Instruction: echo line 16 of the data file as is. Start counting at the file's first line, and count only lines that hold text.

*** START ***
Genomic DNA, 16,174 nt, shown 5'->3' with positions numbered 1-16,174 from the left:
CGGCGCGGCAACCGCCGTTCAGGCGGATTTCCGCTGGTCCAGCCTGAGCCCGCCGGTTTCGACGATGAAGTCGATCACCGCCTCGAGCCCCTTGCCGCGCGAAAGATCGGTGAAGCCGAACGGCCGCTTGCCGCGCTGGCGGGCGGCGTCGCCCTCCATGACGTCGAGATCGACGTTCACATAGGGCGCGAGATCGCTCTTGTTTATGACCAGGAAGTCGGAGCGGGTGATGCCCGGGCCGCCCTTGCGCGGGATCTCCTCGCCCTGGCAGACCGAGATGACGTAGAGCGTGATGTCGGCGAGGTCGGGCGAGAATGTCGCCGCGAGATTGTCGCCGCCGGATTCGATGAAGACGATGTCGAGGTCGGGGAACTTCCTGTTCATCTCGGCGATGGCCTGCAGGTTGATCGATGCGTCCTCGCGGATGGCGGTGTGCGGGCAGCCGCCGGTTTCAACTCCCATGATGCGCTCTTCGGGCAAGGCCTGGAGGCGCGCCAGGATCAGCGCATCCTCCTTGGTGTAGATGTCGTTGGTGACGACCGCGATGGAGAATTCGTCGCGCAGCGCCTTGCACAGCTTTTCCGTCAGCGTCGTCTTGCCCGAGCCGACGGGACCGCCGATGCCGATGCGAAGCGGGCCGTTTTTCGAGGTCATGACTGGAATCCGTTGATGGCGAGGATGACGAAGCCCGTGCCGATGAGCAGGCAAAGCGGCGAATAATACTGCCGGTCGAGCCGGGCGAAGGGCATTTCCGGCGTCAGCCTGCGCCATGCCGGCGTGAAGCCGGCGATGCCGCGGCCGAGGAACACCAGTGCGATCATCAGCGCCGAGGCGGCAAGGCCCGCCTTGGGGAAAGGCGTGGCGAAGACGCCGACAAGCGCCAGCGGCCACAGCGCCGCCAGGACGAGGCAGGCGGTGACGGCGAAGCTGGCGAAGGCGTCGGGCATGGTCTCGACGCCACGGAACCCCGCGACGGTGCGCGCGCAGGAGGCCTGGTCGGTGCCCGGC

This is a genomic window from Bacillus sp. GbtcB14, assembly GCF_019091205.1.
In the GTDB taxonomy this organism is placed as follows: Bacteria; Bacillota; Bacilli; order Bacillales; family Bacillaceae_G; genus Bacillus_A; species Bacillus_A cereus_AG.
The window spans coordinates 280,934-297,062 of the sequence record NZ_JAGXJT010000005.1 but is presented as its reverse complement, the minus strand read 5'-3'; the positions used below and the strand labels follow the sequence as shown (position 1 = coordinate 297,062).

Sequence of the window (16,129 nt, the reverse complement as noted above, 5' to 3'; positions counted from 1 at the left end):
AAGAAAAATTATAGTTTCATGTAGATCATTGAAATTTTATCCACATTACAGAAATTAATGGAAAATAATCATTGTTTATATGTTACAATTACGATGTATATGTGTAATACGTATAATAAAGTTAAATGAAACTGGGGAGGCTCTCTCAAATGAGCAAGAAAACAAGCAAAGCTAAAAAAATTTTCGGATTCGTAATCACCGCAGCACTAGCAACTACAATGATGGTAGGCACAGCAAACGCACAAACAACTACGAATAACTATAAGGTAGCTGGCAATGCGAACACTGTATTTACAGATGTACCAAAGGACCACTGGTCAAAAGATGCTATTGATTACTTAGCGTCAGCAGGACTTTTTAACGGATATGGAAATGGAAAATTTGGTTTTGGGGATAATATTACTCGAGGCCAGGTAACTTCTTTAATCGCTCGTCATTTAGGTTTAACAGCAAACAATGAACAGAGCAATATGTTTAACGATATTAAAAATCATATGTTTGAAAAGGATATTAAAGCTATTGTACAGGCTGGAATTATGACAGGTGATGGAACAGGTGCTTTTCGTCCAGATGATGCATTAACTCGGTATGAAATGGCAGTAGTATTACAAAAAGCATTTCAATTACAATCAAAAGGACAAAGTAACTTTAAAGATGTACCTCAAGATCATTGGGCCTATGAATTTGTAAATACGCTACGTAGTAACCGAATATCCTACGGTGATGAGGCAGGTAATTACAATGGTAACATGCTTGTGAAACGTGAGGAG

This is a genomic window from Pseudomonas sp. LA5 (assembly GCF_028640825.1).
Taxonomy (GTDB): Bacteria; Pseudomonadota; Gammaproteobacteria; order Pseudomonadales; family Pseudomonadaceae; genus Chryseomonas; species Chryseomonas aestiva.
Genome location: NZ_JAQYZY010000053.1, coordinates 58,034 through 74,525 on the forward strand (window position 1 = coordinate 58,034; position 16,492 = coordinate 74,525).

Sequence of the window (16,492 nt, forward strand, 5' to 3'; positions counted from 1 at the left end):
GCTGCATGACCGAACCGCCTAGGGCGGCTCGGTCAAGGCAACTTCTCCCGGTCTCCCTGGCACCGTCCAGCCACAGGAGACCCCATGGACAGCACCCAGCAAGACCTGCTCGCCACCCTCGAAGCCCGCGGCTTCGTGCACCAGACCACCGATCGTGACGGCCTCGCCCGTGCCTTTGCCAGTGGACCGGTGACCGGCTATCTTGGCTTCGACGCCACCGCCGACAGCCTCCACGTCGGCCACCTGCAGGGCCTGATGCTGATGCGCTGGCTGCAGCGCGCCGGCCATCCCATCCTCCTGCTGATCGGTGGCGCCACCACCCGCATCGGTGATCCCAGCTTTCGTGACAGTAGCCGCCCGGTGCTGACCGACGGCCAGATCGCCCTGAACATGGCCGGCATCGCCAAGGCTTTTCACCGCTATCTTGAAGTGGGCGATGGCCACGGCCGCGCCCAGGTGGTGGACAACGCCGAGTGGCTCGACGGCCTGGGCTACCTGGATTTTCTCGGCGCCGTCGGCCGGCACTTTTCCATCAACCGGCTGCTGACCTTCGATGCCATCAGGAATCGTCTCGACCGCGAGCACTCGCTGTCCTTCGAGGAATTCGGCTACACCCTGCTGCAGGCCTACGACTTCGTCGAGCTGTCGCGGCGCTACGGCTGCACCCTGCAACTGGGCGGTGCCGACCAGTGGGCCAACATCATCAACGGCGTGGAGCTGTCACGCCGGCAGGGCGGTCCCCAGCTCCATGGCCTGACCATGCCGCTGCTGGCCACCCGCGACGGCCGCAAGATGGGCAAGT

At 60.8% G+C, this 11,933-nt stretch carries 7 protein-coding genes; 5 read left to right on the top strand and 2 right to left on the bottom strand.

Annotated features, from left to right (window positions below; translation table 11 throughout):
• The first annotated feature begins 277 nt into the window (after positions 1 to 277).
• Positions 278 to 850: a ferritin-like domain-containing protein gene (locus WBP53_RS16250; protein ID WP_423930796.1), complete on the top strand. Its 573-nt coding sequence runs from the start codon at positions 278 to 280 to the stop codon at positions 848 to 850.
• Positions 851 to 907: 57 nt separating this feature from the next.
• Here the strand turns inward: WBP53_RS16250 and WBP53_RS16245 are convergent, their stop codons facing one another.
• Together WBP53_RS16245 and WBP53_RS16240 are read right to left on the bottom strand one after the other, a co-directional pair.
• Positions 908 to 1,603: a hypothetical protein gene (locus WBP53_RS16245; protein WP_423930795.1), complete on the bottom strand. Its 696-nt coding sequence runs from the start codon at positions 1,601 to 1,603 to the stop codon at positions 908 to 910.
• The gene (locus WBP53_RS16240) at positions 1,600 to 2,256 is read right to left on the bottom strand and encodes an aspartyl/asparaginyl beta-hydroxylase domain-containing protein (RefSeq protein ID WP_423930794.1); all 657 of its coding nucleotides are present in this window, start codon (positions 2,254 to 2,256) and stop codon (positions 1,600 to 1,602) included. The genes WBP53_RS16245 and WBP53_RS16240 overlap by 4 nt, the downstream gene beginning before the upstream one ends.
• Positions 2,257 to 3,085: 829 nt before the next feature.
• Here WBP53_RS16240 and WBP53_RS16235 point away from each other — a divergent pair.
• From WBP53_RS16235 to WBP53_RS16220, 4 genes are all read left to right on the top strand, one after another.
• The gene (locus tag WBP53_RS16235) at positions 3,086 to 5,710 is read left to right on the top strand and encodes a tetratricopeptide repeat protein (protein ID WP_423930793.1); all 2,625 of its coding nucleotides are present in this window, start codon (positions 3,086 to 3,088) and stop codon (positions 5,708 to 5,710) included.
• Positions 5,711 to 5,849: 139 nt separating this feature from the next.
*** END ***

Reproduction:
• Positions 278 to 850: a ferritin-like domain-containing protein gene (locus WBP53_RS16250; protein ID WP_423930796.1), complete on the top strand. Its 573-nt coding sequence runs from the start codon at positions 278 to 280 to the stop codon at positions 848 to 850.